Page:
As instructed, Ken Miles slowed to let McLaren catch up on the final lap, and for Hutcherson in his and Bucknum’s third Mk II.
As they approached the actual timing line, short of where the flag is thrown, Miles and McLaren seemed to be nearly side by side before Miles inexplicably checked up, allowing McLaren to surge ahead – then Miles pulled forward again.
It’s fair to say that, like the French P.A. announcer, most initially believed Miles had won. He’d led so much of the race and obviously slowed to let McLaren and Hutcherson catch up at the end, and when Hulme climbed aboard, their No. 1 car certainly looked the winner.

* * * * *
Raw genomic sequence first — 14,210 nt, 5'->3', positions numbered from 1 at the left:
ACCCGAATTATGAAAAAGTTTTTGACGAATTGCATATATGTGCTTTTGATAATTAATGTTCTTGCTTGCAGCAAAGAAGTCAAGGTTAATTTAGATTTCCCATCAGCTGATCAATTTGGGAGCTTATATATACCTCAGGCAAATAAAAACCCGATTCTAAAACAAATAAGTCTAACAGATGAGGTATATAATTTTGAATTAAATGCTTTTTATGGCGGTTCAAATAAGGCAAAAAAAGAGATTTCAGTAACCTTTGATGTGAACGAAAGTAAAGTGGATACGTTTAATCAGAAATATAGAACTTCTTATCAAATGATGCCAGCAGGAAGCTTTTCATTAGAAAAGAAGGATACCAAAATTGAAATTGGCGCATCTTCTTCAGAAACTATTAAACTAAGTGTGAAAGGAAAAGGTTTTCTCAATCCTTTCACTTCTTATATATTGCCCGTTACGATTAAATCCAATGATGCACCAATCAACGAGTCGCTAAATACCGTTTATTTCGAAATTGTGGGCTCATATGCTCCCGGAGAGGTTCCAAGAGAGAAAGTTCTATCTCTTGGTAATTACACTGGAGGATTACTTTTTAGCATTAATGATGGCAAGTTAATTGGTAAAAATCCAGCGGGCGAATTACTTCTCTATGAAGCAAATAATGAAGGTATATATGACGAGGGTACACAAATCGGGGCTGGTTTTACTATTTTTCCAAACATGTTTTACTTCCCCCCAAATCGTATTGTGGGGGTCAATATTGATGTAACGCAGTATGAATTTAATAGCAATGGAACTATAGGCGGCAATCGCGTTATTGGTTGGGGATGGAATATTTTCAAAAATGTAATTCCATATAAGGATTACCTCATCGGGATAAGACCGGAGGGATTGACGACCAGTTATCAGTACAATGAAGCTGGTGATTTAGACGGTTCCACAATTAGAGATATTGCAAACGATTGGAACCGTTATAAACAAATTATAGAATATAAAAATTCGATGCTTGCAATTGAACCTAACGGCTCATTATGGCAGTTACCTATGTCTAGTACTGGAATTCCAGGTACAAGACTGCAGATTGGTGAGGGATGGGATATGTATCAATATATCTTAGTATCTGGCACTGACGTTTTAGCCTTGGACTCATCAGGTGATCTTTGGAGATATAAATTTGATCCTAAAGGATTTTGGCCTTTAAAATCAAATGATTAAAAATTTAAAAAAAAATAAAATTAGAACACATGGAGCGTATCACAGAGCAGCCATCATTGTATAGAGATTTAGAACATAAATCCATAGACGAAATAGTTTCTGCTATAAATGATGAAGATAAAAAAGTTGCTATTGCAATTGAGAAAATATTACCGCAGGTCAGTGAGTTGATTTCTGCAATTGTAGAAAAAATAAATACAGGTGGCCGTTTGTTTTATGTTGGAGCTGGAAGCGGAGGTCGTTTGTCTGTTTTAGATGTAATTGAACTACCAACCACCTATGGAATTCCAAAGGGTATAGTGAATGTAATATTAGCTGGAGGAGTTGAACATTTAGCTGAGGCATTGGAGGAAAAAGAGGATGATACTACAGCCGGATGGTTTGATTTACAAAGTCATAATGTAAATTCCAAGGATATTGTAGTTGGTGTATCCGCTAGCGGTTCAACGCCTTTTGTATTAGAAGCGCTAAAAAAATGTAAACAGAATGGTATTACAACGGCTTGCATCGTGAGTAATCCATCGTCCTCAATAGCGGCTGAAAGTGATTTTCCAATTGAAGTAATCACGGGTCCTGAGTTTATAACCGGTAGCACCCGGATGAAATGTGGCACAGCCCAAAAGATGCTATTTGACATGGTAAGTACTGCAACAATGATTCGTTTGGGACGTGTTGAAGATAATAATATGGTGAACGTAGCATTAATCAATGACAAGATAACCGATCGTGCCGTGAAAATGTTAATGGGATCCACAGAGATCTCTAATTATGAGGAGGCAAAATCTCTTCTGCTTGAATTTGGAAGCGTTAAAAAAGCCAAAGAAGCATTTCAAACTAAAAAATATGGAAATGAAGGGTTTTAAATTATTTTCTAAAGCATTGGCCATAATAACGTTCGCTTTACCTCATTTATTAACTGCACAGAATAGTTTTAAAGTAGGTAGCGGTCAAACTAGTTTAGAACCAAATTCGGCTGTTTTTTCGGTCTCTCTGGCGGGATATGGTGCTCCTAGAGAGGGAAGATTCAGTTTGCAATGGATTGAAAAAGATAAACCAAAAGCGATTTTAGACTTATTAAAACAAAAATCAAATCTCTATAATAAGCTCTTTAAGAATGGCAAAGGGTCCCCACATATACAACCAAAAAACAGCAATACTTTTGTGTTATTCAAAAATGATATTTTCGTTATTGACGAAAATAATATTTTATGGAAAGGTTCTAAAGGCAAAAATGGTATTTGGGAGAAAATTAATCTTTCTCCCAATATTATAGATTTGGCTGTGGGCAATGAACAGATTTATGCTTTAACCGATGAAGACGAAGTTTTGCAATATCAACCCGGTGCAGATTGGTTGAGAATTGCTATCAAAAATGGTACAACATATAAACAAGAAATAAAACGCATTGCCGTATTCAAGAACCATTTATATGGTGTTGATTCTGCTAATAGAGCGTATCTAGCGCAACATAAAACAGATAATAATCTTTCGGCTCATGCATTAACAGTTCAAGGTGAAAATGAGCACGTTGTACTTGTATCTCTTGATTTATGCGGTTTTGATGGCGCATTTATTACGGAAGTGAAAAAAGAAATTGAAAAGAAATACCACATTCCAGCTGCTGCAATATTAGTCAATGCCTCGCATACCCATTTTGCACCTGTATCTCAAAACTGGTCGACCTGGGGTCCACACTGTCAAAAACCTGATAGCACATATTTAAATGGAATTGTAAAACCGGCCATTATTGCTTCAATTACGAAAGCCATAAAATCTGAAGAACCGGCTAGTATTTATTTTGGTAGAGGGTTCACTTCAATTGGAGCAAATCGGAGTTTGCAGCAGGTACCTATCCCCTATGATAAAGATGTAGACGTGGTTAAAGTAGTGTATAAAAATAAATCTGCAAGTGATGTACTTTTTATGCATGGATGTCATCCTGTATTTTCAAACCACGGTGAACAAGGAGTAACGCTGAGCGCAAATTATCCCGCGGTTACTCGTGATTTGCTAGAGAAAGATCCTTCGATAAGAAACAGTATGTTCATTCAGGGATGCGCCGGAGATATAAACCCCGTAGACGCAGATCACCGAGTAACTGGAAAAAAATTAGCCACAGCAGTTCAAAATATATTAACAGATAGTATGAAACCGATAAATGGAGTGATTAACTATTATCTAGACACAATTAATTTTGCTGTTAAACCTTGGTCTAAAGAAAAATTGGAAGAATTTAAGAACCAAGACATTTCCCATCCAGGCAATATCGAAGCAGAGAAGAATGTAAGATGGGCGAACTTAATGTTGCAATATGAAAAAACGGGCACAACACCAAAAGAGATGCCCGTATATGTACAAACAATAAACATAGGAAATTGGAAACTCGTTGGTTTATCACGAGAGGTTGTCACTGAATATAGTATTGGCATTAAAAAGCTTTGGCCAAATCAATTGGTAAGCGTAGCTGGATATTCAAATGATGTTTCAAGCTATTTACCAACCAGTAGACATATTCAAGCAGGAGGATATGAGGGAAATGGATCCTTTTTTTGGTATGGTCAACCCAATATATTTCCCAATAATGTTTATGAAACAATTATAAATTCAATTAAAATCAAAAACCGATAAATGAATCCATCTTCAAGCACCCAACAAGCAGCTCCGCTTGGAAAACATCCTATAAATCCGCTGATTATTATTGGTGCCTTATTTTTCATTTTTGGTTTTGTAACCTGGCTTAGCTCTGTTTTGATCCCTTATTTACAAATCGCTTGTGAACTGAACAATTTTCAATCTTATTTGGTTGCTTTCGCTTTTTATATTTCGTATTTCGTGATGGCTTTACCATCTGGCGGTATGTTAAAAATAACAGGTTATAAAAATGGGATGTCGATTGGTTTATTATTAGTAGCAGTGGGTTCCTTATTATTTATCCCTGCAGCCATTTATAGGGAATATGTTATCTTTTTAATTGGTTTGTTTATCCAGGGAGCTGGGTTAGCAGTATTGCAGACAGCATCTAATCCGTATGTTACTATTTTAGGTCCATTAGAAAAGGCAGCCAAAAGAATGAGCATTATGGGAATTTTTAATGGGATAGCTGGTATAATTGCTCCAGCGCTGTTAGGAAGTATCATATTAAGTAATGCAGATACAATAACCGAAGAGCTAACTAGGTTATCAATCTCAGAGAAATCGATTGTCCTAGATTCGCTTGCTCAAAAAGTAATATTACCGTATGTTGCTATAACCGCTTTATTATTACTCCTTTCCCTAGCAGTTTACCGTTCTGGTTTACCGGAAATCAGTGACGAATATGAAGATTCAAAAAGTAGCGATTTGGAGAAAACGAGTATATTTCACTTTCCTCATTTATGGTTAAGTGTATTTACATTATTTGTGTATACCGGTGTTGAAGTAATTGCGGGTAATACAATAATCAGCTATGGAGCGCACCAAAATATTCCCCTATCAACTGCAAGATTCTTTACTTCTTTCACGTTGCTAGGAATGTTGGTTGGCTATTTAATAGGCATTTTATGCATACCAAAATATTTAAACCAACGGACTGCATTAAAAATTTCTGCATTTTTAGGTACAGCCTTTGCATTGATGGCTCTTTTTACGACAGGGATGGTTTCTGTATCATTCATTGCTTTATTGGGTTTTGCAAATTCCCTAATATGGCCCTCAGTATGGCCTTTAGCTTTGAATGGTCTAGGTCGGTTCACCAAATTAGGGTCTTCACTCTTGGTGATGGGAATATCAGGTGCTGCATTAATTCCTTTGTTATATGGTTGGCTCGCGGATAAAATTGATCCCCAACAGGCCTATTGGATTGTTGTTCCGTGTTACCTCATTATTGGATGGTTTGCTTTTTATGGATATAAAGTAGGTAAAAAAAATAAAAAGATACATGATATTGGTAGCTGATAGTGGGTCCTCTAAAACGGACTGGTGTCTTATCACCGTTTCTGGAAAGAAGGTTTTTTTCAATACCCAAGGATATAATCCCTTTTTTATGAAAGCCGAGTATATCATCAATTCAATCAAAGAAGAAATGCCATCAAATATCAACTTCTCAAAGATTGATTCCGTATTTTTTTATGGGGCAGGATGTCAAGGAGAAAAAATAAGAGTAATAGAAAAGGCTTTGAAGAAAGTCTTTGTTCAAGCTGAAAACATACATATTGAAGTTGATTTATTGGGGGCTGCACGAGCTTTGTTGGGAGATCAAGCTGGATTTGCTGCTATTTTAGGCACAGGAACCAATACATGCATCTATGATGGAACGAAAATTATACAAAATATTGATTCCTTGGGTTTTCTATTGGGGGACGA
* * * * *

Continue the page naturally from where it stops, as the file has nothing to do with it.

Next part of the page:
Though first back to the podium, the No. 1 car was stopped and officials waved the Amon/McLaren car ahead – as the P.A. announcer now proclaimed them the winners. And so it stood, with an almost uncomfortable McLaren and Amon and a joyous Henry Ford II on the podium, joined only later by Miles and Hulme.
[Carroll] Shelby was unequivocal.
“Ken Miles was way ahead of the race. He would have been the only man in history to win Daytona, Sebring and Le Mans. He should have won it.”
Charlie Agapiou, too, remained adamant that his friend was robbed, and pulled no punches as to where the blame lay.